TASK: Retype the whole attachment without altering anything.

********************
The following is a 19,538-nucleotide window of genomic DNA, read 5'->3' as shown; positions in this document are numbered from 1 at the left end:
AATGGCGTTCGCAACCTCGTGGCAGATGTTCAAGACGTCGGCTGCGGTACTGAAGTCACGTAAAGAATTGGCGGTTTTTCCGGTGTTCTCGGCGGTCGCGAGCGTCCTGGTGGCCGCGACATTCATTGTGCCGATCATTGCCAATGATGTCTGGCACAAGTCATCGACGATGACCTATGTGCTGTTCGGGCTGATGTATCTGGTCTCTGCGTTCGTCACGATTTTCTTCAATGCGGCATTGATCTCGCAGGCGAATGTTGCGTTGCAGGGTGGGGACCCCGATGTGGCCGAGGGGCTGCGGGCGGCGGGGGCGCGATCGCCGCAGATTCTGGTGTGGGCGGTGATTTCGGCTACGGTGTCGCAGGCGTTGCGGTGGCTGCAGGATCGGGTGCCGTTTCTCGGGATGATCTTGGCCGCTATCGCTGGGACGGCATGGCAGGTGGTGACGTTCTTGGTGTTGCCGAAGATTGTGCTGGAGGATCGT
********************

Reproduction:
The following is a 19,538-nucleotide window of genomic DNA, read 5'->3' as shown; positions in this document are numbered from 1 at the left end:
AATGGCGTTCGCAACCTCGTGGCAGATGTTCAAGACGTCGGCTGCGGTACTGAAGTCACGTAAAGAATTGGCGGTTTTTCCGGTGTTCTCGGCGGTCGCGAGCGTCCTGGTGGCCGCGACATTCATTGTGCCGATCATTGCCAATGATGTCTGGCACAAGTCATCGACGATGACCTATGTGCTGTTCGGGCTGATGTATCTGGTCTCTGCGTTCGTCACGATTTTCTTCAATGCGGCATTGATCTCGCAGGCGAATGTTGCGTTGCAGGGTGGGGACCCCGATGTGGCCGAGGGGCTGCGGGCGGCGGGGGCGCGATCGCCGCAGATTCTGGTGTGGGCGGTGATTTCGGCTACGGTGTCGCAGGCGTTGCGGTGGCTGCAGGATCGGGTGCCGTTTCTCGGGATGATCTTGGCCGCTATCGCTGGGACGGCATGGCAGGTGGTGACGTTCTTGGTGTTGCCGAAGATTGTGCTGGAGGATCGT